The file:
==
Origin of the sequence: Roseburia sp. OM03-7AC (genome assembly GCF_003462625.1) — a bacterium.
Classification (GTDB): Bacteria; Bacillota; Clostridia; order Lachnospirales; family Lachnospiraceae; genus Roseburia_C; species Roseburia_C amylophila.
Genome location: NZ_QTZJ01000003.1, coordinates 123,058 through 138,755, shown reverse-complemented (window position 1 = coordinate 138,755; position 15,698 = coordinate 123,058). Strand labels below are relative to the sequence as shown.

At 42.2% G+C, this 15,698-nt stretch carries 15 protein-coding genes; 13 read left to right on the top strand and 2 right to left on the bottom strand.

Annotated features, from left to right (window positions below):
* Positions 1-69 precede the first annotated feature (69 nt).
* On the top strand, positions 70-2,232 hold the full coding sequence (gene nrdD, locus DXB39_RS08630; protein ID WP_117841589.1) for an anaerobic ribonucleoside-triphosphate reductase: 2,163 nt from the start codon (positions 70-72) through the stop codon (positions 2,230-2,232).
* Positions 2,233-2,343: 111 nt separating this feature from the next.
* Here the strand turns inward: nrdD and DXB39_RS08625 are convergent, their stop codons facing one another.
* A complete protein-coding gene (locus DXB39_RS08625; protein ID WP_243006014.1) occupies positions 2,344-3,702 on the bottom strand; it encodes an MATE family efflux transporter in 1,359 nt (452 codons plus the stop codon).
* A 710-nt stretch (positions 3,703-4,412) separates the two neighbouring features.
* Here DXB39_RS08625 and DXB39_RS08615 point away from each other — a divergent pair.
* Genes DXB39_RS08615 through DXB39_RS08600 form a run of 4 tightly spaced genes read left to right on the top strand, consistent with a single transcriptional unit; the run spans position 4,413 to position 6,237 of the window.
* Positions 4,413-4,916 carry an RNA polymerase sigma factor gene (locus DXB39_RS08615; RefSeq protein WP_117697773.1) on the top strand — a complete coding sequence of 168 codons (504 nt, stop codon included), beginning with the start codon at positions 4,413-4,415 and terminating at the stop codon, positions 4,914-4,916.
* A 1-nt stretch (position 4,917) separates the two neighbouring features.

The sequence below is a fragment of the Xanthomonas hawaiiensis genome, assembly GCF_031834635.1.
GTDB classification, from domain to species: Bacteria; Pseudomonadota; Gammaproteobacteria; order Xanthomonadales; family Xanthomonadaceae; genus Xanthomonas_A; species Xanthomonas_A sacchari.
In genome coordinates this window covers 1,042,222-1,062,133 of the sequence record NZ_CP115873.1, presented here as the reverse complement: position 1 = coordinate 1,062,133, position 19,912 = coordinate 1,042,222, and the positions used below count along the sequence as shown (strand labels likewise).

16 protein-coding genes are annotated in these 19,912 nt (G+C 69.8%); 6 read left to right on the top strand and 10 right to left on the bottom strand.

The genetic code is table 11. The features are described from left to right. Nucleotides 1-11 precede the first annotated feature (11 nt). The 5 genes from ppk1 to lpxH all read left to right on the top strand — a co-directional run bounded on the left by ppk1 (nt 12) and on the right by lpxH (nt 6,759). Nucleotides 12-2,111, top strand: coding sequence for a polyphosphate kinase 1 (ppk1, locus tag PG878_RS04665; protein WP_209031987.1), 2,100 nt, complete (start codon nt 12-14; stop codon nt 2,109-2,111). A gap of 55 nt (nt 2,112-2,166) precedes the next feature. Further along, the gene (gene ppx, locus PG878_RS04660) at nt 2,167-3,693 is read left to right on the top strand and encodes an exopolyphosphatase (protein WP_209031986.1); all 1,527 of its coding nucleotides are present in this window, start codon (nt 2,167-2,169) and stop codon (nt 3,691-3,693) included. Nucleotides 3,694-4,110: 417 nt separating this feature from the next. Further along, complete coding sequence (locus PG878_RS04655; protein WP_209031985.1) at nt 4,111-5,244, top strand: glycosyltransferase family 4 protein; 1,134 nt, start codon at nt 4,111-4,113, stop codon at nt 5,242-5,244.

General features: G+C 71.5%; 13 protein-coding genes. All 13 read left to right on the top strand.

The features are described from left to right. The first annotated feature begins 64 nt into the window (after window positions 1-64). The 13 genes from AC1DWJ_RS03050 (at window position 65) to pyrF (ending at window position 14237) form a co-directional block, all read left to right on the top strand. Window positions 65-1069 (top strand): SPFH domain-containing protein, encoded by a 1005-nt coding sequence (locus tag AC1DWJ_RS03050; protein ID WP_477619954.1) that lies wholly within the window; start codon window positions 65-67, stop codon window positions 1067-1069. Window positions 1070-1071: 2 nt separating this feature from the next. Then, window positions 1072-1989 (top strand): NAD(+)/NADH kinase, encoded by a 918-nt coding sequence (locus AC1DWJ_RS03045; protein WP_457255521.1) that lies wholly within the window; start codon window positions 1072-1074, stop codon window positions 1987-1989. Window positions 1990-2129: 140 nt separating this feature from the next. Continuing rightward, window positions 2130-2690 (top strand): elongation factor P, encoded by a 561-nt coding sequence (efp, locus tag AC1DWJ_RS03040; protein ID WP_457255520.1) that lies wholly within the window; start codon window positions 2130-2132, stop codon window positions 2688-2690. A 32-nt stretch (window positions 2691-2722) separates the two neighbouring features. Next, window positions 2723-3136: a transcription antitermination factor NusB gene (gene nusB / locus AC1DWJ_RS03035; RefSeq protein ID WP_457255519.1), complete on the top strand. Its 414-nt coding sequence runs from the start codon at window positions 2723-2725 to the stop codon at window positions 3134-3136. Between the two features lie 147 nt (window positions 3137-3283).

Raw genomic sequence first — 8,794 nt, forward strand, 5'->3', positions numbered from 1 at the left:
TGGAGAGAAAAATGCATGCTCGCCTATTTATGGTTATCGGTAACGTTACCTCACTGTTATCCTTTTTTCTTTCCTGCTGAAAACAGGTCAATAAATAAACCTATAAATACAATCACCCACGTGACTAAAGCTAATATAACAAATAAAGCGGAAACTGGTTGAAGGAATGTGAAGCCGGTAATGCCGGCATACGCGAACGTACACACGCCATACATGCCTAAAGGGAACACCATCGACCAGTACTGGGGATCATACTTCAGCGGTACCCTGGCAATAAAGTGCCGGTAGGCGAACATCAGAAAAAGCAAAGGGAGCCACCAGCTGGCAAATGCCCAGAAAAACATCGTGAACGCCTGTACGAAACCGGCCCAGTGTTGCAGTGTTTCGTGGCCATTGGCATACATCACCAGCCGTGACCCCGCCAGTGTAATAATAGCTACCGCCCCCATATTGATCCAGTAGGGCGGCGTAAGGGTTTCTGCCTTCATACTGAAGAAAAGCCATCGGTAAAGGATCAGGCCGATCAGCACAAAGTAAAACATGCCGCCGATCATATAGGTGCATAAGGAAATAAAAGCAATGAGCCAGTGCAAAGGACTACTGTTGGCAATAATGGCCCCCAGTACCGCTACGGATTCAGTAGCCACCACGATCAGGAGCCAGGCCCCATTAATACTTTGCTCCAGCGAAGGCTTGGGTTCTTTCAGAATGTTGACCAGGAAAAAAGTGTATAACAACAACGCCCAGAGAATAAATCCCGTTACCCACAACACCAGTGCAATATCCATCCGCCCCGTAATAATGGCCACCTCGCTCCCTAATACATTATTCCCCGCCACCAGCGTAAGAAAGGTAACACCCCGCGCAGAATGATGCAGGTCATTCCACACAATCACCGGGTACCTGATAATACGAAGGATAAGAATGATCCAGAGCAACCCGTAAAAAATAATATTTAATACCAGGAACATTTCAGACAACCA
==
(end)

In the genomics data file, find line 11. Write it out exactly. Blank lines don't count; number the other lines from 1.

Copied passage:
* A 710-nt stretch (positions 3,703-4,412) separates the two neighbouring features.